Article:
We briefly review here some points of the kinetic/ballistic theory. Kinematic analysis of the CCTWT operation involves (i) the electron velocity modulation in gaps of the klystron cavities, (ii) consequent electron bunching, (iii) the energy exchange between the e-beam to the EM field, and (iv) the energy transfer from the e-beam to the EM field under proper conditions and consequent RF signal amplification. The listed subjects were thoroughly studied by many scholars; see, for instance, Refs. 5, 21, and 37 (see Ref. 2, Chap. 15, Ref. 35, Sec. 7.2, Ref. 4, Secs. 6.1–6.3; 7.1–7.7, and Ref. 1, Chap. II] and the references therein. When presenting relevant to us conclusions of the studies, we mostly follow the hydrokinetic (ballistic) approach that utilizes the Eulerian (spatial) and the Lagrangian (material) descriptions (points of view) as in Ref. 4, Sec. 7.1–7.7 and Ref. 1, Chap. II. As to general aspects of the hydrokinetic approach in continua, which includes, in particular, the Eulerian and the Lagrangian descriptions, we refer the reader to Ref. 38, Secs. I.4–I.8, Ref. 39, Secs. 3.1–3.2, and Ref. 40, Sec. 1.7.

Our field theory assumes that the cavity width lg and the corresponding transit time τg are zeros; see Eq. (1.4) and assumption 1. Consequently, the most sophisticated developments of the kinetic theory dealing with cavity gaps of finite lengths are outside the scope of our studies. In our simpler case, when lg = 0 and τg = 0 following Ref. 1, Sec. II.5, we suppose that Ů is the constant accelerating voltage, so the stationary dc electron flow velocity v̊=2emŮ, where m and −e is, respectively, the electron mass and its charge. Suppose also that U1sinωt is the gap voltage. Then, based on the elementary energy conservation law, one gets
mv22=mv̊22+U1sinωt,
(10.1)
where v is the modulated velocity. Solving Eq. (10.1) for v and assuming “small signal” approximation, we obtain
vv̊1+ξ2sinωt,ξ=U1Ů1.
(10.2)
Then, following Ref. 1, Secs. II.6 and II.7, we suppose that the velocity-modulated in the cavity electron beam as described by Eq. (10.2) enters the field-free drift space beyond the gap. Then, we follow Ref. 1, Secs. II.6 and II.7: “Whilst passing through the drift space, some electrons overtake other, slower, electrons which entered the drift space earlier, and the initial distribution of charge in the beam is changed. If the drift space is long enough the initial velocity modulation can lead to substantial density modulation of the electron beam.”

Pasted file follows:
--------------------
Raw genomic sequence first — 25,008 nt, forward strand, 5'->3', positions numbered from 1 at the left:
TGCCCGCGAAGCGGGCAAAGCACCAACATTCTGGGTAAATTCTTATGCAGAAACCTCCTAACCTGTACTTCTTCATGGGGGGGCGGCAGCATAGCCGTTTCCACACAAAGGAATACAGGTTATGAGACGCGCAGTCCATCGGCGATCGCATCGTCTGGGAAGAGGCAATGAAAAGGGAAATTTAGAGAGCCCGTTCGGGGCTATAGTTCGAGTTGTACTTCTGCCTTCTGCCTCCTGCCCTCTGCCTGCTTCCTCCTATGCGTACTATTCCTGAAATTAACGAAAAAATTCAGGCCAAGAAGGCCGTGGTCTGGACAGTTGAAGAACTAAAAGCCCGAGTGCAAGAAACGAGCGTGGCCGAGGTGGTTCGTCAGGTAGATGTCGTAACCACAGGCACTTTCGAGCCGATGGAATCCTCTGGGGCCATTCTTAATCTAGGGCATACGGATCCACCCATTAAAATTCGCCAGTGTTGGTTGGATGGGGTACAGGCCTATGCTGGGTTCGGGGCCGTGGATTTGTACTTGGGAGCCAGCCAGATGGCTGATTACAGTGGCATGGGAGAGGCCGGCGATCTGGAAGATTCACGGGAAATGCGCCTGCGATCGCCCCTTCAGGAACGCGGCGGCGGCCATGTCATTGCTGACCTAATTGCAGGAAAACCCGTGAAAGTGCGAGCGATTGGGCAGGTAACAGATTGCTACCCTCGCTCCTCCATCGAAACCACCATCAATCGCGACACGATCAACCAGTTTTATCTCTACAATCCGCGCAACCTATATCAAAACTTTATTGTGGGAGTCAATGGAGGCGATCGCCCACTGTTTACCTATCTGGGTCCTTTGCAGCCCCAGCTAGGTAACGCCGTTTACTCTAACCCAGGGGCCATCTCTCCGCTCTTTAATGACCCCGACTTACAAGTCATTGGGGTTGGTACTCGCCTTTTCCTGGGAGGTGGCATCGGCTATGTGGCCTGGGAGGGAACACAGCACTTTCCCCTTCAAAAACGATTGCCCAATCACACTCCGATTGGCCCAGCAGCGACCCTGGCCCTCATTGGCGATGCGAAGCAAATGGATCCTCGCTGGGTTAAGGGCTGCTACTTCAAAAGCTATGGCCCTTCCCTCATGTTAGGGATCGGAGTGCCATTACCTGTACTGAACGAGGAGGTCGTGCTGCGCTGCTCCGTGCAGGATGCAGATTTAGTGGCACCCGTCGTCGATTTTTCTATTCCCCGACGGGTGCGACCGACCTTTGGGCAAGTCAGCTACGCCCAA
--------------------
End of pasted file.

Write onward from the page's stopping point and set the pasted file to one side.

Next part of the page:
In other words, according the above scenario, electron bunching takes place. More precisely, the velocity-modulated, uniformly dense electron beam becomes a density-modulated beam with nearly constant dc velocity v̊.

According the CCTWT design, all the interactions between the electron flow and the EM field occur in cavity gaps. In what follows, we use notations and results from Sec. II B. Let us consider first the action of the cavity ac EM field on the electron flow. The cavity ac EM field acts upon the e-beam by accelerating and decelerating its electrons and effectively modulating their velocities by the relatively small compared to v̊ electron velocity field v=vz,t. Therefore, as to this part of the interaction, we may view the electron density to be essentially constant n̊, whereas its ac velocity field v=vz,t is modulated by ac EM field. Consider now the action of the e-beam on the cavity ac EM field. The space charge acts upon the cavity ac EM field essentially quasi-electrostatically through relatively small ac electron number density field n=nz,t. Hence, for this part of the interaction, we may view the electron flow to be of nearly constant velocity v̊ perturbed by relatively small ac electron number density n=nz,t. Following the results of Sec. III, let us take a look at the variation of the ac electron velocity v=vz,t and ac electron number density n=nz,t in the vicinity of centers aℓ of the cavity gaps.

Note first that the action of the ac cavity EM field on the e-beam is manifested directly through a variation of the electron velocity v=vz,t in a vicinity of the gap center aℓ. The action of the e-beam on the cavity EM field is produced by the electron number density n=nz,t. As to the quantitative assessment of the variations, note that Eq. (2.17) implies that the electron velocity v=vz,t and number density n=nz,t have the following jumps na and va at the interaction points aℓ:
na,t=zqa,tσBe,va,t=v̊zqa,teσBn̊=vn̊a,tn̊,
(10.3)
readily implying
va,tv̊=na,tn̊.
(10.4)
Equations (2.15) and (10.4) in turn yield
ja,t=en̊v,t+v̊na,t=0,
(10.5)
signifying that the e-beam current density j is continuous in z at the interaction points aℓ. In view of the Poisson equation [Eq. (2.20)] and the first equation in (2.15), the following representation holds for the zEa at the interaction points aℓ:
zEa,t=4πσBzqa,t=4πena,t.
(10.6)

Note that according to Eq. (10.4), the jumps in the velocity the number density are in antiphase.

An insightful comparative analysis of “electron-wave theory” and the kinetic/ballistic theory of bunching is provided in Ref. 1, Sec. II.15.